Is Intel's Server Strategy in Trouble?

After Intel's recent announcement that it changed its server processor roadmaps which pushed new features into the future or cancelled them entirely, some are questioning the chip giant's strategy.

Intel has delayed volume shipments of its first dual core Itanium 2 server class processor, codenamed Montecito, from Q1 2006 to Q2. When it does finally appear, it will be missing two key enhancements that were initially promised. Power management technology known as Foxton will now be excluded from the processors, and consequently, the bus speed of 667MHz which was initially planned would now overheat the processor. As a result of the delays, Montecito successors Montvale and Tukwila have been pushed to 2007 and 2008 respectively.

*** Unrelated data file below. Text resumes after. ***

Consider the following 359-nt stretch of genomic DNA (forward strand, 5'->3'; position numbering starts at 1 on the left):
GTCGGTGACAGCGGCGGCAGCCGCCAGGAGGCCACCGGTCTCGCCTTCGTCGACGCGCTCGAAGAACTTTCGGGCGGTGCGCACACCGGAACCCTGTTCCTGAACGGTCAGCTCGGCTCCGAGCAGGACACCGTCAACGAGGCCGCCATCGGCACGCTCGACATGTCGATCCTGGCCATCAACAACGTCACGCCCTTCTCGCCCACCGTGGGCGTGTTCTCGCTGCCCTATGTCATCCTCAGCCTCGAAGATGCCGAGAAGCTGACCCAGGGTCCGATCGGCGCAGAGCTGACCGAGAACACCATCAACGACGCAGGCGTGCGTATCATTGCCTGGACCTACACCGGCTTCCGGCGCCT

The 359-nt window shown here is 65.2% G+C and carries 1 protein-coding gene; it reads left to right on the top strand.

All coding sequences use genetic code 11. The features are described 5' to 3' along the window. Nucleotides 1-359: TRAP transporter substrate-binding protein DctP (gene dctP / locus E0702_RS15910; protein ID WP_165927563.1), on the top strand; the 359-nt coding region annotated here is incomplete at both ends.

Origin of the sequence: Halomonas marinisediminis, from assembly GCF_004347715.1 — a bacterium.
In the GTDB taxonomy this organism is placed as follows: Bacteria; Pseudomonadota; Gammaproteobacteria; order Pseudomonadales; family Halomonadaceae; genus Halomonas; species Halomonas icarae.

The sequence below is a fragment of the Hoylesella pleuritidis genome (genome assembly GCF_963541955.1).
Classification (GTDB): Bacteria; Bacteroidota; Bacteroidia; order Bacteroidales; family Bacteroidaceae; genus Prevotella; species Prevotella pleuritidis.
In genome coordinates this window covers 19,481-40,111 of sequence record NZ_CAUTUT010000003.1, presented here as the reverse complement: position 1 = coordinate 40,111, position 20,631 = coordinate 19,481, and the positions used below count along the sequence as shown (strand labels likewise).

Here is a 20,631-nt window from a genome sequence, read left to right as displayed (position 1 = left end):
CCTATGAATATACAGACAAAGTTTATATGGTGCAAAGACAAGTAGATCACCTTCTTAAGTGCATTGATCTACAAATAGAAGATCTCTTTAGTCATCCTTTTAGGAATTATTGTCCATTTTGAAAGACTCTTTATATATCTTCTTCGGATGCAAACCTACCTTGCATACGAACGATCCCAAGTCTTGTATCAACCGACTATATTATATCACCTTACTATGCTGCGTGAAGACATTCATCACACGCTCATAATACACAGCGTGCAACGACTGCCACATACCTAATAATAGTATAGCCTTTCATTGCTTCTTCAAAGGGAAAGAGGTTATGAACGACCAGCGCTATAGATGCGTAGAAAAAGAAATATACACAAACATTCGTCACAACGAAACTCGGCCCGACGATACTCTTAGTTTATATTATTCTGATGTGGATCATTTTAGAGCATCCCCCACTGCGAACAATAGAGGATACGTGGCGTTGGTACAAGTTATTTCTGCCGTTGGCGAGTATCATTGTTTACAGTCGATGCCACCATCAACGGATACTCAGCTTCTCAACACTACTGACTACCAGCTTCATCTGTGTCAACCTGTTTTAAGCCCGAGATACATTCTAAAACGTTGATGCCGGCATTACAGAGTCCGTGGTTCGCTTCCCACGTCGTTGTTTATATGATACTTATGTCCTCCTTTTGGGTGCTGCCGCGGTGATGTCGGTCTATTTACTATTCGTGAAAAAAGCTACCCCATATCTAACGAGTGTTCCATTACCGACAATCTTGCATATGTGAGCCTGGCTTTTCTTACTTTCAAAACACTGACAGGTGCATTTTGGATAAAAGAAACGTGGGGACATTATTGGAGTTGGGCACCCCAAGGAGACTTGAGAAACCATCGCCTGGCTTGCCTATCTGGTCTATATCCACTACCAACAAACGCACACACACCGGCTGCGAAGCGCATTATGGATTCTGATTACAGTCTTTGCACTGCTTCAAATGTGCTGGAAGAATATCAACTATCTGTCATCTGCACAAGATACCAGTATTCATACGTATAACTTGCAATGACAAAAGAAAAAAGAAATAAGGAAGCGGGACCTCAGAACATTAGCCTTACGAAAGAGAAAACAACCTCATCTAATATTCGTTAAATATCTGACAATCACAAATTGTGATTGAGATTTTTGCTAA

Intel had aimed to get to the point where Itanium and Xeon classes could share chipsets and interconnects, resulting in cheaper Itanium servers. This initiative has apparently been scrapped, which doesn't help the Itanium's future. Both Dell and IBM have dropped support for it, but in Intel's favor Itanium design partner HP has announced a new series of blade servers containing Itanium processors.

AMD has made gains server market over the past few years, and these setbacks will not help Intel regain lost market share. It will be interesting to see what Intel has up its sleeve.

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